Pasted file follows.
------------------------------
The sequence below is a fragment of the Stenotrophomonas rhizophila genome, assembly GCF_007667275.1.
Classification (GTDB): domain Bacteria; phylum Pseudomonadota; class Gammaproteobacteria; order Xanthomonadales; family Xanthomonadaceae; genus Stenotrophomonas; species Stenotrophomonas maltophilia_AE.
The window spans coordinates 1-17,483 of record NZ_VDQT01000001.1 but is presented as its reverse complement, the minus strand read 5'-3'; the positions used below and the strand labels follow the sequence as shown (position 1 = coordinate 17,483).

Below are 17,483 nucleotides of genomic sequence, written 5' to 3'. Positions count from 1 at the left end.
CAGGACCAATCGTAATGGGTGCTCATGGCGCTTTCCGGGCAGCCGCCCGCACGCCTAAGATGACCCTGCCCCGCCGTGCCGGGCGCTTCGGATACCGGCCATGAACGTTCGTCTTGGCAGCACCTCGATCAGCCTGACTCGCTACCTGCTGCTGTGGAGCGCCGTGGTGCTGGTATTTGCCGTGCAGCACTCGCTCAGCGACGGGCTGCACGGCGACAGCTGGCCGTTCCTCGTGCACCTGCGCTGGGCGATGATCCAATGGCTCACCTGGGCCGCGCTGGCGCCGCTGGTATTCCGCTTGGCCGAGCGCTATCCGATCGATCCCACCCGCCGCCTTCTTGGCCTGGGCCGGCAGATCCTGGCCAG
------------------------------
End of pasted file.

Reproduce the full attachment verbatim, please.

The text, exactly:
The sequence below is a fragment of the Stenotrophomonas rhizophila genome, assembly GCF_007667275.1.
Classification (GTDB): domain Bacteria; phylum Pseudomonadota; class Gammaproteobacteria; order Xanthomonadales; family Xanthomonadaceae; genus Stenotrophomonas; species Stenotrophomonas maltophilia_AE.
The window spans coordinates 1-17,483 of record NZ_VDQT01000001.1 but is presented as its reverse complement, the minus strand read 5'-3'; the positions used below and the strand labels follow the sequence as shown (position 1 = coordinate 17,483).

Below are 17,483 nucleotides of genomic sequence, written 5' to 3'. Positions count from 1 at the left end.
CAGGACCAATCGTAATGGGTGCTCATGGCGCTTTCCGGGCAGCCGCCCGCACGCCTAAGATGACCCTGCCCCGCCGTGCCGGGCGCTTCGGATACCGGCCATGAACGTTCGTCTTGGCAGCACCTCGATCAGCCTGACTCGCTACCTGCTGCTGTGGAGCGCCGTGGTGCTGGTATTTGCCGTGCAGCACTCGCTCAGCGACGGGCTGCACGGCGACAGCTGGCCGTTCCTCGTGCACCTGCGCTGGGCGATGATCCAATGGCTCACCTGGGCCGCGCTGGCGCCGCTGGTATTCCGCTTGGCCGAGCGCTATCCGATCGATCCCACCCGCCGCCTTCTTGGCCTGGGCCGGCAGATCCTGGCCAG